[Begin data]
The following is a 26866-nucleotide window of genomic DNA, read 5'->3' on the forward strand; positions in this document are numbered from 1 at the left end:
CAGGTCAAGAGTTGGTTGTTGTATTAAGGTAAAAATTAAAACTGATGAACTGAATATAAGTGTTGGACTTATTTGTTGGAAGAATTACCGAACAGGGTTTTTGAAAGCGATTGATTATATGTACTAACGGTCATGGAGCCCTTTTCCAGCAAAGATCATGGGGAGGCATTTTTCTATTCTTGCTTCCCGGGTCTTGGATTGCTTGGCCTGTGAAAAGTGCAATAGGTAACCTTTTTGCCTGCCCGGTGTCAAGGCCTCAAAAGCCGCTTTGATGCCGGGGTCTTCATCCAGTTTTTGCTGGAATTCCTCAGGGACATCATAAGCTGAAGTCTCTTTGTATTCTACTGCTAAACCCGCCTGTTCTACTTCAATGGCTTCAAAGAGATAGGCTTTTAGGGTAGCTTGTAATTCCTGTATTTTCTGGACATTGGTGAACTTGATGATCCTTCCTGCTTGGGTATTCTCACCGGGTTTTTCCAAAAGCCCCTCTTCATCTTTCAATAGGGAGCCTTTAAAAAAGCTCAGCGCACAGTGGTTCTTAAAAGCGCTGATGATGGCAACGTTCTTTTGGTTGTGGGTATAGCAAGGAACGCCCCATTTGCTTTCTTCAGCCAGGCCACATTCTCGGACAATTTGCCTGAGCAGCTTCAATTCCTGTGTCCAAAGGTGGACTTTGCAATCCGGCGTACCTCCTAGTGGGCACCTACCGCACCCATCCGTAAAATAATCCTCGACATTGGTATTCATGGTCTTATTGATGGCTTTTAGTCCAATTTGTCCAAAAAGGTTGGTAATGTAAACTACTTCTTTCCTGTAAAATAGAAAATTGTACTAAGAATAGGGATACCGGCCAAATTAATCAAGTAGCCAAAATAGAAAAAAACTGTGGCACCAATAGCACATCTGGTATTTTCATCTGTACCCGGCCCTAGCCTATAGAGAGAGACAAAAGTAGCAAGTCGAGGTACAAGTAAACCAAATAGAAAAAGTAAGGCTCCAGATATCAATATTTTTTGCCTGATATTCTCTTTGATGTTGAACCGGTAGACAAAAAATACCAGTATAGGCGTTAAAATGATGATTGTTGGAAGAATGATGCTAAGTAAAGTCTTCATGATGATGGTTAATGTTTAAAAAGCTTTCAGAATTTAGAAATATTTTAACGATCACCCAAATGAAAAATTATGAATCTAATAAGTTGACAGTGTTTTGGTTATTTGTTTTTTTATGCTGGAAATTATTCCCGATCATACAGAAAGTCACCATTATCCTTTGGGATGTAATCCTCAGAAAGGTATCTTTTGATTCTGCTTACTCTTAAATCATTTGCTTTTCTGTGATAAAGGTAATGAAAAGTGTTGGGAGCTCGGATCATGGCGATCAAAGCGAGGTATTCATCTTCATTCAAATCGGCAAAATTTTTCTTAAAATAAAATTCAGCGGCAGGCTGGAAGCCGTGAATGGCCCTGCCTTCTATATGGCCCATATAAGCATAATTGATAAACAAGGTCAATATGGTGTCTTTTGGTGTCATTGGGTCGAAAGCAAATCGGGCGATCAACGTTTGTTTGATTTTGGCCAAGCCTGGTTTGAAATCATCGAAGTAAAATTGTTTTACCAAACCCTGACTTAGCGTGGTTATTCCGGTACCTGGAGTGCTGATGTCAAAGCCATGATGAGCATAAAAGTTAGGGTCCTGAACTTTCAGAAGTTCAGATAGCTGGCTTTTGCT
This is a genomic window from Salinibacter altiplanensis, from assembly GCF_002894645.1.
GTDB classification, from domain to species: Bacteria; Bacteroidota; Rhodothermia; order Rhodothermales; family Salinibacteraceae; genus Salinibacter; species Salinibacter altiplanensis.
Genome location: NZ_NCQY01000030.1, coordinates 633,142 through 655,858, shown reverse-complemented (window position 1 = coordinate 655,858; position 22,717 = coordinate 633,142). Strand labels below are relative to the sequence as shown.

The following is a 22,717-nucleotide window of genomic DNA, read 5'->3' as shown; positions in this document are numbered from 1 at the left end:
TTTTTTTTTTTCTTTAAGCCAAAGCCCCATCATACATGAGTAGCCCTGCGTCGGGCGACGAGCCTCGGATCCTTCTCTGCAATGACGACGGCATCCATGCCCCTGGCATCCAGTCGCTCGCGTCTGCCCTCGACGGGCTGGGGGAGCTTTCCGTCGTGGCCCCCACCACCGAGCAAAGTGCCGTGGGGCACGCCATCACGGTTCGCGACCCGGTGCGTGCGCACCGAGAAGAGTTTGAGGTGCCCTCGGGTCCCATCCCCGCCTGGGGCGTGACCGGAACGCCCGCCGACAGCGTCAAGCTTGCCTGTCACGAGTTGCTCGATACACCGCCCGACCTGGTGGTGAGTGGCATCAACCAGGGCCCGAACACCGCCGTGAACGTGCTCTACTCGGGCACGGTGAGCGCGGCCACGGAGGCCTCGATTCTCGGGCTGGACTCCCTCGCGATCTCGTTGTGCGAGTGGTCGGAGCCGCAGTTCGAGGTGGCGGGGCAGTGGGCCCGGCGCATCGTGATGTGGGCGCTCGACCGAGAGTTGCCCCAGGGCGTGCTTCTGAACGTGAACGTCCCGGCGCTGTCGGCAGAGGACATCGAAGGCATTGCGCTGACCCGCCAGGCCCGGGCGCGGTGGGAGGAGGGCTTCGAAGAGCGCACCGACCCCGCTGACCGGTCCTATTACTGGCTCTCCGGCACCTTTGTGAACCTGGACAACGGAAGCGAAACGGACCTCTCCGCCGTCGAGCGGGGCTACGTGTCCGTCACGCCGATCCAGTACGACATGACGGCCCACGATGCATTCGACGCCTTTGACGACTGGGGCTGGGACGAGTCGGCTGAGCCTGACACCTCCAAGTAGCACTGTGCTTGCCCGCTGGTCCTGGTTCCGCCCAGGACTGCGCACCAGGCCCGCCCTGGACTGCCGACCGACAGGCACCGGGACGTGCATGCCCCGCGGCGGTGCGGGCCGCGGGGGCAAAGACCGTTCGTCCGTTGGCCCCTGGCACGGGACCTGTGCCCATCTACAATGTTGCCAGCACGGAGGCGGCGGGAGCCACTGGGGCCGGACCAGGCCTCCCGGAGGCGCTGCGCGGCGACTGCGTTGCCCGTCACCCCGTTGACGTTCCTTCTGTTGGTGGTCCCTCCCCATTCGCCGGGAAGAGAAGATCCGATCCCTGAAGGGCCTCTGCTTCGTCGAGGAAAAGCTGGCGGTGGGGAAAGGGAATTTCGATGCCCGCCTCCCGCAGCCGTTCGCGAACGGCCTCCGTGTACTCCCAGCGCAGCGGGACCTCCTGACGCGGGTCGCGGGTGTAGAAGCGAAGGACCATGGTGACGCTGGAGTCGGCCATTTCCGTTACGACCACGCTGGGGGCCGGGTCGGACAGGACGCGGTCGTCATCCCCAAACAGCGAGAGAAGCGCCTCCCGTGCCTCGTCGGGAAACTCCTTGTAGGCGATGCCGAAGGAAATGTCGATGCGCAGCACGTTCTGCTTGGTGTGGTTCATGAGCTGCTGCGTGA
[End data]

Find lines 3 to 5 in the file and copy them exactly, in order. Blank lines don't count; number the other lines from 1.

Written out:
This is a genomic window from Salinibacter altiplanensis, from assembly GCF_002894645.1.
GTDB classification, from domain to species: Bacteria; Bacteroidota; Rhodothermia; order Rhodothermales; family Salinibacteraceae; genus Salinibacter; species Salinibacter altiplanensis.
Genome location: NZ_NCQY01000030.1, coordinates 633,142 through 655,858, shown reverse-complemented (window position 1 = coordinate 655,858; position 22,717 = coordinate 633,142). Strand labels below are relative to the sequence as shown.